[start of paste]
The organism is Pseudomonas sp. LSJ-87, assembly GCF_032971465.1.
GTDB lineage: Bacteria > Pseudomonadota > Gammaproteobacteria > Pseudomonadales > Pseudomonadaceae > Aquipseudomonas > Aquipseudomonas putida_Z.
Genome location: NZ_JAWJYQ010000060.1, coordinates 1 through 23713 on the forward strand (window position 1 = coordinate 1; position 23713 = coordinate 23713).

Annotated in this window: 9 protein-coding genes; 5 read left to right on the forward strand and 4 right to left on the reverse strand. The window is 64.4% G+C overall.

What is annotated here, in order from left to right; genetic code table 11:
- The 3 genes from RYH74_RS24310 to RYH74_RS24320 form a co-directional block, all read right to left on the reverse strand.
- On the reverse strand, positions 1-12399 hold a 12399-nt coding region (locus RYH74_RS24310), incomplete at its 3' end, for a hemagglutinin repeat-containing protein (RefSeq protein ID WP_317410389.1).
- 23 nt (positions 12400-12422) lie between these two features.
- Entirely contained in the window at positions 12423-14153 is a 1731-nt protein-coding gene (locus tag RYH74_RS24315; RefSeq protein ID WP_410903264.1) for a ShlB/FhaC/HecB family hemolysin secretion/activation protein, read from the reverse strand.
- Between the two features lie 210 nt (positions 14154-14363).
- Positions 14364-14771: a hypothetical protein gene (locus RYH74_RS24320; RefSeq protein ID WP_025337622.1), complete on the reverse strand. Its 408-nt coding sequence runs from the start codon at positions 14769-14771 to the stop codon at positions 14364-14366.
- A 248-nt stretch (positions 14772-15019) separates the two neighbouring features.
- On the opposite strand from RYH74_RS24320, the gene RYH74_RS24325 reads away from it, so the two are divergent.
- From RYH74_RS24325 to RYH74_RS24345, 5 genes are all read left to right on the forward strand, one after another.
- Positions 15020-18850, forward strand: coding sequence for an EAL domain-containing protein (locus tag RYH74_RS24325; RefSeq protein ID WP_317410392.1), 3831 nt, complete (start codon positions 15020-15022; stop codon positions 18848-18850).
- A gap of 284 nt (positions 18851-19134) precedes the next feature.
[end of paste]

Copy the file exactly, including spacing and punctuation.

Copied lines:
The organism is Pseudomonas sp. LSJ-87, assembly GCF_032971465.1.
GTDB lineage: Bacteria > Pseudomonadota > Gammaproteobacteria > Pseudomonadales > Pseudomonadaceae > Aquipseudomonas > Aquipseudomonas putida_Z.
Genome location: NZ_JAWJYQ010000060.1, coordinates 1 through 23713 on the forward strand (window position 1 = coordinate 1; position 23713 = coordinate 23713).

Annotated in this window: 9 protein-coding genes; 5 read left to right on the forward strand and 4 right to left on the reverse strand. The window is 64.4% G+C overall.

What is annotated here, in order from left to right; genetic code table 11:
- The 3 genes from RYH74_RS24310 to RYH74_RS24320 form a co-directional block, all read right to left on the reverse strand.
- On the reverse strand, positions 1-12399 hold a 12399-nt coding region (locus RYH74_RS24310), incomplete at its 3' end, for a hemagglutinin repeat-containing protein (RefSeq protein ID WP_317410389.1).
- 23 nt (positions 12400-12422) lie between these two features.
- Entirely contained in the window at positions 12423-14153 is a 1731-nt protein-coding gene (locus tag RYH74_RS24315; RefSeq protein ID WP_410903264.1) for a ShlB/FhaC/HecB family hemolysin secretion/activation protein, read from the reverse strand.
- Between the two features lie 210 nt (positions 14154-14363).
- Positions 14364-14771: a hypothetical protein gene (locus RYH74_RS24320; RefSeq protein ID WP_025337622.1), complete on the reverse strand. Its 408-nt coding sequence runs from the start codon at positions 14769-14771 to the stop codon at positions 14364-14366.
- A 248-nt stretch (positions 14772-15019) separates the two neighbouring features.
- On the opposite strand from RYH74_RS24320, the gene RYH74_RS24325 reads away from it, so the two are divergent.
- From RYH74_RS24325 to RYH74_RS24345, 5 genes are all read left to right on the forward strand, one after another.
- Positions 15020-18850, forward strand: coding sequence for an EAL domain-containing protein (locus tag RYH74_RS24325; RefSeq protein ID WP_317410392.1), 3831 nt, complete (start codon positions 15020-15022; stop codon positions 18848-18850).
- A gap of 284 nt (positions 18851-19134) precedes the next feature.